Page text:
A new condition is being introduced in tender documents by Government authorities in certain States wherein companies that have applied for Corporate Debt Restructuring are sought to be disqualified from bidding. What is the impact of this clause, and the legal validity of the same?
Corporate Debt Restructuring (CDR) mechanism is a process that is governed by the RBI to ensure a timely and transparent mechanism for restructuring the corporate debts of viable entities facing problems.
What is the new tender condition?
Some tenders in the recent past have disqualified CDR applicants from bidding. The new tender condition in some of these tenders is set out below:
In case of Agra to Lucknow Access Controlled Expressway (Greenfield) Project, UPEIDC introduced the following condition:
Condition: Clause 2.2.2 (B):´The applicant should be financially sound and should not have applied for Corporate Debt Restructuring (CDR) during the last five years.´ In the pre-bid meeting, many companies unsuccessfully tried to get this clause removed.
Recently, Delhi Metro Rail Corporation (DMRC) Ltd invited open tenders on Local Competitive
Basis (LCB) for Supply, Installation, Testing and Commissioning of Ballast less Track of Standard Gauge. In the notice inviting tender, the following condition was introduced:
126.96.36.199 Corporate Debt Restructuring: The bidder shall not be currently in the process of financial restructuring under Corporate Debt Restructuring Mechanism.
188.8.131.52 The tender submission of bidders, who do not qualify the minimum eligibility criteria, bid capacity criteria and corporate debt restructuring stipulated in the clauses 184.108.40.206 to 220.127.116.11 above, shall not be considered for further evaluation and considered rejected. The mere fact that the bidder is qualified as mentioned in sub clause 18.104.22.168 to 22.214.171.124 shall not imply that his bid shall automatically be accepted. The same shall be subject to the data as required for consideration of tender prescribed in the ITT.´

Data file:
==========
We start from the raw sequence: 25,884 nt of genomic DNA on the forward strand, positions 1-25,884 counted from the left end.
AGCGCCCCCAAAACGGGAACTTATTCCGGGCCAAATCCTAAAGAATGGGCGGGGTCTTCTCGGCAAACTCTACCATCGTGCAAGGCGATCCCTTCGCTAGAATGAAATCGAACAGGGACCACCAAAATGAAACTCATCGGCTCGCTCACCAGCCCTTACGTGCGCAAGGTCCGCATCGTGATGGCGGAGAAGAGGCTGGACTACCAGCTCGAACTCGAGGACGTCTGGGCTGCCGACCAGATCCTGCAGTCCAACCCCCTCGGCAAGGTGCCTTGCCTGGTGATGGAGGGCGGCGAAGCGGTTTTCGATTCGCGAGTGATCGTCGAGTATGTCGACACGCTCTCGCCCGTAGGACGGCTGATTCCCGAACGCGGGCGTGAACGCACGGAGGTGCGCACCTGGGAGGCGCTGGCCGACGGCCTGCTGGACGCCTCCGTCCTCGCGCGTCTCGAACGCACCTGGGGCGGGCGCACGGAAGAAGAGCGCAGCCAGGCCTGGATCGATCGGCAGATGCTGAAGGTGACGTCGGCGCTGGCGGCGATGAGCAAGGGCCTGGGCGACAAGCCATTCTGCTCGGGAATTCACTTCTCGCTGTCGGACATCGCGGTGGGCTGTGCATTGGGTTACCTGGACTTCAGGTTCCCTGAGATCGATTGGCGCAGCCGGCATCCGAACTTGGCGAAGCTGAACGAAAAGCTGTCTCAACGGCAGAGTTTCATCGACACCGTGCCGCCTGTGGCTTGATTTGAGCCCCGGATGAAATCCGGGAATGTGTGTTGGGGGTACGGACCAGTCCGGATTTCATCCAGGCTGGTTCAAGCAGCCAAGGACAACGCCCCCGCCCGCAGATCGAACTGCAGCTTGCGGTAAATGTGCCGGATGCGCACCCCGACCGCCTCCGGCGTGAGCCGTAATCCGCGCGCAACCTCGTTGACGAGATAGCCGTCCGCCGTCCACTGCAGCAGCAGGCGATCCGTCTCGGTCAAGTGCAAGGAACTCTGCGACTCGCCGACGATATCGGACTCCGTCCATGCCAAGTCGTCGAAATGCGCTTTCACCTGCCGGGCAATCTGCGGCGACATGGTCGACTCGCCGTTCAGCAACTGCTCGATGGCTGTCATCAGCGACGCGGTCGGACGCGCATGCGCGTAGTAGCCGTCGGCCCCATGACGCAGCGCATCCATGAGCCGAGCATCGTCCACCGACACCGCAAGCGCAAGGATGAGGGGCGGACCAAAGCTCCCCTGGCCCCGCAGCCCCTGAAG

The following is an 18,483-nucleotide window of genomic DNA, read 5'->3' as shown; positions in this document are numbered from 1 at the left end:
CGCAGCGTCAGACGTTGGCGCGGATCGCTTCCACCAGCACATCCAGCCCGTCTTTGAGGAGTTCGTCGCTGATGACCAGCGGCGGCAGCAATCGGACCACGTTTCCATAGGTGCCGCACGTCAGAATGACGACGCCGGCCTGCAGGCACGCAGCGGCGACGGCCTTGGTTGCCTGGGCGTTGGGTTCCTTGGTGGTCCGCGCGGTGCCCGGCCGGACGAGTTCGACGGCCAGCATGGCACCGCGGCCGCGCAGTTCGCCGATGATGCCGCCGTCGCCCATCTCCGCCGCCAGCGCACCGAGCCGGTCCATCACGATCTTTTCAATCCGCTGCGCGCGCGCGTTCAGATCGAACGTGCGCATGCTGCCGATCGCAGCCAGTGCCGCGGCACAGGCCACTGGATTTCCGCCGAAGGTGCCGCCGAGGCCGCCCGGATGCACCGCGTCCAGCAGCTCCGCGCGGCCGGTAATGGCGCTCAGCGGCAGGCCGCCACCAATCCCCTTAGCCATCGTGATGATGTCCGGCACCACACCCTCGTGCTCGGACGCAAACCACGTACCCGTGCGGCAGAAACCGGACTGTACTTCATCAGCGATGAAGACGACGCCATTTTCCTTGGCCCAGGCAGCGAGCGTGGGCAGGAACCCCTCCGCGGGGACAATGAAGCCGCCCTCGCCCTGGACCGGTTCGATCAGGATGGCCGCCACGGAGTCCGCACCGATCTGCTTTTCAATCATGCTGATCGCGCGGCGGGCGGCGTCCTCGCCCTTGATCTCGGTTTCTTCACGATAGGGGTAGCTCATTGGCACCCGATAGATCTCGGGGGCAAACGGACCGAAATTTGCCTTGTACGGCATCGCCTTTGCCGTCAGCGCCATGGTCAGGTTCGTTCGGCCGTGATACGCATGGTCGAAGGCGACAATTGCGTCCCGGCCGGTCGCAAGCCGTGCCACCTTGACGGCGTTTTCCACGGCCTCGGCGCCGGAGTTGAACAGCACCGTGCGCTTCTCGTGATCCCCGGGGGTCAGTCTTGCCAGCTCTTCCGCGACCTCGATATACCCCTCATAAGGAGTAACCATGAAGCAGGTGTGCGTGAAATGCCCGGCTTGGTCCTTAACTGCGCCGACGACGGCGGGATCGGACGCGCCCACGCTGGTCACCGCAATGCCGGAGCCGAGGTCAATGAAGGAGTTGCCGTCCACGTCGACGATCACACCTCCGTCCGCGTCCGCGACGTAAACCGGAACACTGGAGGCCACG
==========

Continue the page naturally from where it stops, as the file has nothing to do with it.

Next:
Similarly, Narmada Water Resources & Water Supply and Kalpsar Department, issued more than 8 tenders for its SAUNI Yojana. The Pre Qualification Bid of the 8 Tender Notices for the aforesaid project contained a clause disqualifying bidders who had applied for Corporate Debt Restructuring (CDR) in the last two financial years.
Again, Infrastructure Corporation of Hyderabad introduced following conditions in Notice Inviting Tenders in the ´Chittoor District Drinking Water Supply Project´
Condition No.14.2: ´The Bidder who has applied for corporate debt restructuring (CDR) in the last two financial years (2011-12 and 2012-13) shall not be considered for bid qualification. For this certificate of Chartered Accountant by the bidder must be produced.´
How do we interpret the new condition?
Many authorities have disqualified a person who has applied for CDR in the last few years. Infrastructure companies that have applied for CDR today will face consequences of such application for the next five years irrespective of the change in their financial position.
The DMRC tender condition is not based on application for CDR. It disqualifies a company that is currently in the process of financial restructuring under CDR. In light of the process described above, how do we read the said tender condition? Does the disqualification extend only for the period between filing of application and execution of MRA? Or does it extend to the period when certain adjustments are made after the execution of MRA like promoter bring in their contribution and lenders adjusting the time period of their debts, etc.? Or to the entire period when MRA is effective which can be many years? Thus, this clause is ambiguous and the contractors must seek necessary clarification in the pre-bid meeting if a tender contains this condition.
What are the implications?
The list of infrastructure companies that have applied for CDR is very long and it has grown rapidly in the last 2 or 3 years. The introduction of this clause is of great concern for such companies and infrastructure organisations ought to take up this issue with the Government authorities.
Is the new condition valid? Can it be challenged?
Barring companies under CDR from filing bids may not be an unlawful contract condition as the employer has all rights to check the financial health of the contractors which it wishes to hire for carrying out its works. Courts are slow in interfering with the policy decisions of the Government.